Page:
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Nuclear Energy Institute
FOR IMMEDIATE RELEASE: November 11, 2011
Contact: media@nei.org, 202.739.8000 or 703.644.8805 (after hours and weekends)

INPO Compiles Timeline of Fukushima Events After Japan Earthquake/Tsunami

Chronology Provides Baseline of Facts to Inform Response Activities

WASHINGTON, D.C.—The Institute of Nuclear Power Operations has compiled a detailed timeline of events at the Fukushima Daiichi nuclear power station after the March 11 earthquake and tsunami in Japan. The detailed report, prepared as part of the integrated response to the Japan events, was delivered today to U.S. industry executives, the Nuclear Regulatory Commission and members of Congress.

“The U.S. nuclear energy industry is committed to learning from Japan’s experience and applying relevant lessons to make U.S. nuclear energy facilities even safer. We are sharing this report with the widest possible audience because it is important that we all work from the same set of facts in determining the appropriate response,” said NEI’s senior vice president and chief nuclear officer, Tony Pietrangelo. “It is of paramount importance that we learn from it and take our facilities to even higher levels of safety and preparedness.”

U.S. nuclear power plants operating in 31 states produce 20 percent of U.S. electricity, with a unique combination of 24/7 production, industry-leading reliability and zero carbon emissions or air pollution.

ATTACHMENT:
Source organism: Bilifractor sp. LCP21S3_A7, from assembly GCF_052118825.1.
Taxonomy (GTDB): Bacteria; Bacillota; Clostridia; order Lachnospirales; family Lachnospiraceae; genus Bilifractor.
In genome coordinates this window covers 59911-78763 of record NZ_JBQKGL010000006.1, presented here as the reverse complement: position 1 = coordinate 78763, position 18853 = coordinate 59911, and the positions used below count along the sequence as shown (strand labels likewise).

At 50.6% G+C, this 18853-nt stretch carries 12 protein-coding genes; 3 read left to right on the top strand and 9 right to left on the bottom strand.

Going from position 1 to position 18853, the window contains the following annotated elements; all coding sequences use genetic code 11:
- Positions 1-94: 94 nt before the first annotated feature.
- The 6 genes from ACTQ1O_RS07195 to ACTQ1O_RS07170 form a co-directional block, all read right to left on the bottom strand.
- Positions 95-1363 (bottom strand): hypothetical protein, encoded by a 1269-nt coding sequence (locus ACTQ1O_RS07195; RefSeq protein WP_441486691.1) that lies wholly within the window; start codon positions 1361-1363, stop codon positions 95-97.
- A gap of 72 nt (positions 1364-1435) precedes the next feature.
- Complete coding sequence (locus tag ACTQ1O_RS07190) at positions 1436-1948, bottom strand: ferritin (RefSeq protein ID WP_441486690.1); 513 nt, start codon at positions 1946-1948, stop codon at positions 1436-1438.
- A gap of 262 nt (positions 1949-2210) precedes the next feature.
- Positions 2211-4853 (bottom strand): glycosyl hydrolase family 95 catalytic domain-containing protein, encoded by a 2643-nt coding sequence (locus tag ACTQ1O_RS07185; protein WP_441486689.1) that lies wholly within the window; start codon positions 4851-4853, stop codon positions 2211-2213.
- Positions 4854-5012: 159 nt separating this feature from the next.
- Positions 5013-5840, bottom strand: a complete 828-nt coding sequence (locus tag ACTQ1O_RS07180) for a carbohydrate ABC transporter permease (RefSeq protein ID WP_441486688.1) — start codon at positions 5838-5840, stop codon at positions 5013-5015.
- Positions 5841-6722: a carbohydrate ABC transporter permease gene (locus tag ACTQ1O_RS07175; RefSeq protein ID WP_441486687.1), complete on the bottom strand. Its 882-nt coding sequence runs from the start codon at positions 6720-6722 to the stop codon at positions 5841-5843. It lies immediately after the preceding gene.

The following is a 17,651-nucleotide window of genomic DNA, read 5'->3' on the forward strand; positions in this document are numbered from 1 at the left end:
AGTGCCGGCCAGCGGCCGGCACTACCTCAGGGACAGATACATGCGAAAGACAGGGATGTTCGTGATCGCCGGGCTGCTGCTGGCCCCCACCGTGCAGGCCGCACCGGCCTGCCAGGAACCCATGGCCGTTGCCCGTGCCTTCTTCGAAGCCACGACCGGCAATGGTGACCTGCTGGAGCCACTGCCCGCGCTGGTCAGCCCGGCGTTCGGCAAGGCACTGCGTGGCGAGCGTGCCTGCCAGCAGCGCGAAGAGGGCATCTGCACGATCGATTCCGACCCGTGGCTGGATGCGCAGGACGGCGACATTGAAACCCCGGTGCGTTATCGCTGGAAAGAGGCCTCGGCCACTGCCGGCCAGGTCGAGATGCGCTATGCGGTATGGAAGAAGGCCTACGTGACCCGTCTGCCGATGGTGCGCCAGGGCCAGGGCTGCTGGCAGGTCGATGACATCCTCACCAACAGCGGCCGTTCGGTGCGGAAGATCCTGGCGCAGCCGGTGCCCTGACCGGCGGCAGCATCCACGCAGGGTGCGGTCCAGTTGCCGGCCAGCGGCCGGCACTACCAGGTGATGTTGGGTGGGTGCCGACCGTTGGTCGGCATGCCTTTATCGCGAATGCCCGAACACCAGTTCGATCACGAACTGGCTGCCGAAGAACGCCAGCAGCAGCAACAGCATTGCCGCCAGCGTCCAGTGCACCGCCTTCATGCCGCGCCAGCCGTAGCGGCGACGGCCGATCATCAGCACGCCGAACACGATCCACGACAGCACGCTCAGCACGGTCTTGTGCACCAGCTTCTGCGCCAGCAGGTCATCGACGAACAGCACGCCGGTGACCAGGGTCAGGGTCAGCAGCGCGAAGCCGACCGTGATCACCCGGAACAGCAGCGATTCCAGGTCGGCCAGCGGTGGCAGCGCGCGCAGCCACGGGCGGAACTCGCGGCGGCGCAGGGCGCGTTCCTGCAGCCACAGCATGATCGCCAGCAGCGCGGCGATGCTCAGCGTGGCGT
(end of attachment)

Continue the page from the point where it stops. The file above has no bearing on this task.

The report presents a chronology of activities at the Fukushima Daiichi station in the first four days after the earthquake and tsunami. It does not provide analysis, draw conclusions or include recommendations on the events. Most of the information in the report has been previously released, but in a piecemeal fashion. The Institute of Nuclear Power Operations, an industry organization whose mission is to promote the highest levels of safety throughout the U.S. nuclear industry, worked closely with the Tokyo Electric Power Co., the plant’s operator, to develop the timeline. Information was compiled from multiple sources, including the Japanese government, the International Atomic Energy Agency, and several Japanese nuclear and safety organizations.

The U.S. nuclear energy industry has established a leadership model among major electric sector organizations—including NEI, the Electric Power Research Institute, reactor vendors and INPO—to integrate and coordinate the nuclear industry’s ongoing response to the Fukushima Daiichi accident.

This Fukushima Response Steering Committee already has identified five areas that warrant action or further examination:

  • seismic and flooding inspections
  • maintaining safety during a prolonged loss of AC power
  • assuring the accessibility and functionality of reactor containment vent valves assuming loss of AC power
  • enhanced training in guidelines to manage severe accidents
  • enhanced monitoring of used fuel storage pools at reactors.

“This timeline doesn’t tell us why events unfolded—a comprehensive root cause analysis will likely take several months if not years to achieve that understanding. However, the facts presented in this timeline reinforce the industry’s and the NRC’s independent assessments on what our response priorities should be,” Pietrangelo said.